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A guest post from Nahar Mama: I’m not really sure how I first heard about Sarah Masen, but she was one of the first Christian artists I picked up after becoming a Christian myself. I’d always been into acoustic/folk sort of music, so she fit right into my collection. Listening to her now, I have a hard time seeing her music as Christian music; she’s more of a Christian (I think) that writes songs about life. I guess that makes her fit right in with the whole “Christian indie” scene.
Sarah did not start out totally indie; her first albums were put out by the re:think label and her 2001 “The Dreamlife of Angels” was put out by Word. She has just completed three EPs and is releasing them independently, handmaking all the cover jackets herself. These three are called “Women’s Work is Alchemy,” “Magic that Works,” and “A History of Lights and Shadows.” [Editor’s note: Creeeepy.] You can listen to all of them in streaming audio here.
I hope you enjoyed your weekend, but now it’s back to work with day four (and week two) of “Girls of Christian Indie.” Be sure to check out previous posts on Lori Chaffer, Karen Peris, and Misty Edwards.
So who do we have for you all today? None other than that crazy world, folk, tribal, roots rock group The Ragbirds, of course! This group is an eclectic mix of music, merging styles ranging from traditional folk to Irish, to rock, to world, to roots, to African, to Afro-Cuban, to Indian, to gypsy… You’ll hear guitar, banjo, violin, djembe, accordion, mandolin, piano, drumset, bass, congas, harmonica, and other random instruments.
Here we are on Day Three of “Girls of Christian Indie,” what’s becoming a two-week look at… some girls of Christian indie music. We’ve already looked at Lori Chaffer and Karen Peris, so today, to switch it up a little bit, I give you Misty Edwards.
Misty Edwards is a worship leader coming out of IHOP (the International House of Prayer, not Pancakes) in Kansas City, not a 3rd grade teacher or a senior airman in Iraq. In case you were wondering. (Note: I found these pictures of other Misty Edwardses when I searched for the real Misty Edwards who is featured in this post here.)
Yes, she is a worship leader, and a very good one at that, in my opinion.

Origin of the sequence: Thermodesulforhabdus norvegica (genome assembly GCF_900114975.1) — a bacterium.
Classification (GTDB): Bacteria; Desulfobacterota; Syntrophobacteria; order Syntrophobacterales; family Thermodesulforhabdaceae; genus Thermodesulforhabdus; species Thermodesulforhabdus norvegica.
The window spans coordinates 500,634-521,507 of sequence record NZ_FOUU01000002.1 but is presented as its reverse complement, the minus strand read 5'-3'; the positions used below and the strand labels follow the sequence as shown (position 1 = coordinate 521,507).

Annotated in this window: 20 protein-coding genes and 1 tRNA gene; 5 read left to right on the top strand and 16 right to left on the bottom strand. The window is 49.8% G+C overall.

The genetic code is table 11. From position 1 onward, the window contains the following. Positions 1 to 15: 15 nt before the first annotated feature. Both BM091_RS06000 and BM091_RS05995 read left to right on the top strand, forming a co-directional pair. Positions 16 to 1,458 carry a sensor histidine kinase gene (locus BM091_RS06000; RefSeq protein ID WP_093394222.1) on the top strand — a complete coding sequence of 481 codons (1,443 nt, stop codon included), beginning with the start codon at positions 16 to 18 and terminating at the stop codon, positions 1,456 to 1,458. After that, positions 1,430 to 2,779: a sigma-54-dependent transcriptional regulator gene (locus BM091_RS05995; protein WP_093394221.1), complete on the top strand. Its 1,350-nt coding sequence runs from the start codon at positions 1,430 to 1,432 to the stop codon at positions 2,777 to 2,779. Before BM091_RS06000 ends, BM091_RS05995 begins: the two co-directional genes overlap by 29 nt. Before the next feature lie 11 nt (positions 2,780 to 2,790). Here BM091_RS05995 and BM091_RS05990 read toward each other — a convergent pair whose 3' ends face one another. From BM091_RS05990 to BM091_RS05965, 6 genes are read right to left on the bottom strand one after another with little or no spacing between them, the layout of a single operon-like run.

Welcome back to “Girls of Christian Indie!” For Day Two, we’ll be looking at Karen Peris and The Innocence Mission.
I first found out about The Innocence Mission from a video of Sufjan Stevens performing their song Lakes of Canada here. I loved the song and decided to find out about the band who first wrote it.
And that band was The Innocence Mission, led by husband-wife duo of Don and Karen Peris, with a touch of drums by Steve Brown and bass by Mike Bitts. All the musicians are really good, but it’s Karen’s vocals that set the band apart from the rest, especially since Steve Brown left the band in 1999, forcing a more acoustic approach to things.
Welcome to Day 1 of “Girls of Christian Indie!” Now, before you go and get your minds in the gutter, this is gonna be a clean list. I was thinking about it the other day how most bands are fronted by guys, and this is especially true in the mainstream market. Girls who don’t like to lip-synch or dance around half-naked (or do this) have a harder time than their male counterparts in making it in the mainstream market. Indie, though, indie is a different story.
Sort of. There still is an over-abundance of guys in indie music, but I feel there is more of an openness to girls who wanna make some noise. For the next week or two, depending on how you all like the theme, I’ll be posting about some of the women of indie music who I think deserve your attention. This will not be a best-of list – just a list of some musicians you shouldn’t skip past.
First off, meet Lori Chaffer. With a voice that can go from soft and soothing to loud and powerful to high and dreamy, all in the same song, Lori’s got a vocal range that’s impressive. Ever since I heard her singing with Waterdeep, I was hooked. With so many copycat dancing Christian pop girl bands (nice imagery, huh?), Lori Chaffer is a nice alternative.